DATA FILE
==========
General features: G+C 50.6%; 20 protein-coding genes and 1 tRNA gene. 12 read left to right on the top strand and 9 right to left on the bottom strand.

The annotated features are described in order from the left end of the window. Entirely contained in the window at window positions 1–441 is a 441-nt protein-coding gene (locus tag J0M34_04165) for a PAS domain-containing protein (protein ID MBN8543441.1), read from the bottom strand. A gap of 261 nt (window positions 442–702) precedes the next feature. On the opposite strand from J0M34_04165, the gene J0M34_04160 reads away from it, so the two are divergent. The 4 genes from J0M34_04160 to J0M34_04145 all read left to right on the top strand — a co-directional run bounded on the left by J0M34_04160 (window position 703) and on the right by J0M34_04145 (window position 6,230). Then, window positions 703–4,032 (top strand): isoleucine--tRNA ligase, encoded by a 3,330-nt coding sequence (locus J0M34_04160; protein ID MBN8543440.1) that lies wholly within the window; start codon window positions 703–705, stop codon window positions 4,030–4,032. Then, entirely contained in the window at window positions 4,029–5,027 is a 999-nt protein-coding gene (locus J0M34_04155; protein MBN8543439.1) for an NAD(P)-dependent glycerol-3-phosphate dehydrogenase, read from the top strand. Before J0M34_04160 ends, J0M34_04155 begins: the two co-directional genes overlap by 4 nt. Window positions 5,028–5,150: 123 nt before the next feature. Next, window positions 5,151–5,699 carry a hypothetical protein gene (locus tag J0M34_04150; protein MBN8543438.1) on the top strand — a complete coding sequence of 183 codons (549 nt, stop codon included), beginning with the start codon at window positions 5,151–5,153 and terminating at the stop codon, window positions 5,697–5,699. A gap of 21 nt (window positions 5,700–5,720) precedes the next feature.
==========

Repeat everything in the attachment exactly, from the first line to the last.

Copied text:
General features: G+C 50.6%; 20 protein-coding genes and 1 tRNA gene. 12 read left to right on the top strand and 9 right to left on the bottom strand.

The annotated features are described in order from the left end of the window. Entirely contained in the window at window positions 1–441 is a 441-nt protein-coding gene (locus tag J0M34_04165) for a PAS domain-containing protein (protein ID MBN8543441.1), read from the bottom strand. A gap of 261 nt (window positions 442–702) precedes the next feature. On the opposite strand from J0M34_04165, the gene J0M34_04160 reads away from it, so the two are divergent. The 4 genes from J0M34_04160 to J0M34_04145 all read left to right on the top strand — a co-directional run bounded on the left by J0M34_04160 (window position 703) and on the right by J0M34_04145 (window position 6,230). Then, window positions 703–4,032 (top strand): isoleucine--tRNA ligase, encoded by a 3,330-nt coding sequence (locus J0M34_04160; protein ID MBN8543440.1) that lies wholly within the window; start codon window positions 703–705, stop codon window positions 4,030–4,032. Then, entirely contained in the window at window positions 4,029–5,027 is a 999-nt protein-coding gene (locus J0M34_04155; protein MBN8543439.1) for an NAD(P)-dependent glycerol-3-phosphate dehydrogenase, read from the top strand. Before J0M34_04160 ends, J0M34_04155 begins: the two co-directional genes overlap by 4 nt. Window positions 5,028–5,150: 123 nt before the next feature. Next, window positions 5,151–5,699 carry a hypothetical protein gene (locus tag J0M34_04150; protein MBN8543438.1) on the top strand — a complete coding sequence of 183 codons (549 nt, stop codon included), beginning with the start codon at window positions 5,151–5,153 and terminating at the stop codon, window positions 5,697–5,699. A gap of 21 nt (window positions 5,700–5,720) precedes the next feature.